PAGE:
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What's After Basics of Effective Strengths Training? (Part 2)

What's After Basics of Effective Strengths Training? (Part 2)

Webcast Details

  • Gallup Called to Coach Webcast Series
  • Season 6, Episode 26
  • Dean Jones shares insights on advanced strengths education -- expanding the breadth and depth of it -- in Part 2 of his discussion of recent changes in strengths education.

On a recent Called to Coach, we spoke with the Principal Architect of Gallup's Global Learning Strategy, Dean Jones, as a follow-up to several 2016 Called to Coach sessions he led on leading strengths trainings. This is Part 2 of that discussion. Here you can access Part 1 of "What's After Basics of Effective Strengths Training?" and Part 3 of "What's After Basics of Effective Strengths Training?"

What has changed since 2016? A lot of the focus on basic strengths education is naming, claiming, and aiming. Coaches are discovering that basic strengths education is necessary in order to inject strengths into organizations; a way of inviting them into the world of strengths.

Gallup is making CliftonStrengths 34 and enhancements more widely available, and people need to understand how to name, claim and aim their strengths. An e-learning module on the basics will be available in the fall to provide some introductory material, to help people get started. (This module doesn't replace a half-day or daylong coaching course.)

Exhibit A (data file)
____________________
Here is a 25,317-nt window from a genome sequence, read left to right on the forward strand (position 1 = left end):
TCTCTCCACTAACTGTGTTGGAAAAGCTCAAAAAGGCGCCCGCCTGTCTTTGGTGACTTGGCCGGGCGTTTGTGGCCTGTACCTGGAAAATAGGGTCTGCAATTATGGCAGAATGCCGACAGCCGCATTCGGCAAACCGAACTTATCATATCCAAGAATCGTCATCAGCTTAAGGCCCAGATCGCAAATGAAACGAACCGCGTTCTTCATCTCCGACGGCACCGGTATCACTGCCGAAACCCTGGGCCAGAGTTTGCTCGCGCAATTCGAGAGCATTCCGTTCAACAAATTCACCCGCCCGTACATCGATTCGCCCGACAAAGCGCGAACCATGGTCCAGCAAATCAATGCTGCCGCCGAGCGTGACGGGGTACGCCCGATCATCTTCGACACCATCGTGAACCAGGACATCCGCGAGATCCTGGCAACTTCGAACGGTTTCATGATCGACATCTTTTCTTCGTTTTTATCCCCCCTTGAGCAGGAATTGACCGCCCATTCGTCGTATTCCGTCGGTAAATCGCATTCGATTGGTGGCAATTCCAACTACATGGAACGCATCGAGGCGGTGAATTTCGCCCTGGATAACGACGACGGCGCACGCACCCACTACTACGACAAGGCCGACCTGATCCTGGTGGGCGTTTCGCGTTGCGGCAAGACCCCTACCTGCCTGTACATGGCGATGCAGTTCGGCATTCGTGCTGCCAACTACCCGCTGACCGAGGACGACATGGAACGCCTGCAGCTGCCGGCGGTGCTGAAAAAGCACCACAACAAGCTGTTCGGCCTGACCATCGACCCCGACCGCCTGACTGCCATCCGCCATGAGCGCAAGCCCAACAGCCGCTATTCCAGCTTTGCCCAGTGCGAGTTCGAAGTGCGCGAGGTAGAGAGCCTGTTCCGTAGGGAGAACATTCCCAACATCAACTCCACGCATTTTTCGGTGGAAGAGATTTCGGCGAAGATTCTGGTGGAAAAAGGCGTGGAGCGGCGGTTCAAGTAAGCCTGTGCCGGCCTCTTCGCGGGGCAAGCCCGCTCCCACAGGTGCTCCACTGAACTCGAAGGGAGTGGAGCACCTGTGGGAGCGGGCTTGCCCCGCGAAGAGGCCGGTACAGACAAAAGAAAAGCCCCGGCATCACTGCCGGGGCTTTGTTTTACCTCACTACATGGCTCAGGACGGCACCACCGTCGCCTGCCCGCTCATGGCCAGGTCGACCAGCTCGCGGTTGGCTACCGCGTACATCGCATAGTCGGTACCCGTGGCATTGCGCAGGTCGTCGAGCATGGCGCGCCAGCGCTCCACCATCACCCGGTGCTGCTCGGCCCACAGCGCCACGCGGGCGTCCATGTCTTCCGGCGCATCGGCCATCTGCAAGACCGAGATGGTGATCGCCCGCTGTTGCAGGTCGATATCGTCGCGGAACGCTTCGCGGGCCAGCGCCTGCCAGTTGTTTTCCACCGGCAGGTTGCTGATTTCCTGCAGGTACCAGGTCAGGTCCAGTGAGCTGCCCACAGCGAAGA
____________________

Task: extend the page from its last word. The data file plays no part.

Gallup recommends that people take the (CliftonStrengths) assessment, then have some basic strengths education, then have a feedback call, and then move into coaching sessions. People are interested in anything that has "team" in it (everyone wants teams to function better, and strengths helps with that), but people aren't ready to talk in a team about their strengths until they understand their own profile and can articulate their contribution to the team based on their strengths. So that is key.

In Part 1, we talked about how strengths is rooted in a study of excellence and is designed to help people build peak performance. (CliftonStrengths is not a weakness-finding tool.) Basic strengths education needs to define what talent is, what strengths are, what talent themes are. It needs to introduce the 34 themes and naming, claiming, and aiming -- but not the four domains initially. And it needs to help people be aware of what weaknesses are.

Now we'll think more specifically about advanced strengths education.


Understanding all of the themes and how they contribute

  • Strengths spotting
  • Five clues to talent (what Don Clifton called the characteristics of strengths) -- yearnings, satisfaction, glimpses of excellence, rapid learning, flow
  • Correct appropriation of each theme
  • Useful for coaches -- important for managers


  • Highlighting and sharing
  • Work with CliftonStrengths Discovery cards
  • Many paths to success -- sharing how you produced results
  • Team grid work
  • Introducing your partner and explaining their themes


  • Unpacking all the traits in a theme
  • Thinking deeper with regard to themes -- how does that impact the way you think, feel, do
  • Knowing: what does this theme contribute, what does this theme need, how does this theme often express itself, what motivates this theme, what happens when this theme is under duress, etc.


  • Reading theme descriptions in a group
  • Sharing: "Here are the things that I think my [theme] contributes"
  • Sharing: "People see this about my [theme], but they often miss this"
  • What am I known for, where am I misunderstood

Dean Jones' Top 5 CliftonStrengths are Activator, Focus, Woo, Strategic and Relator.

Learn more about using CliftonStrengths to help yourself and others succeed:

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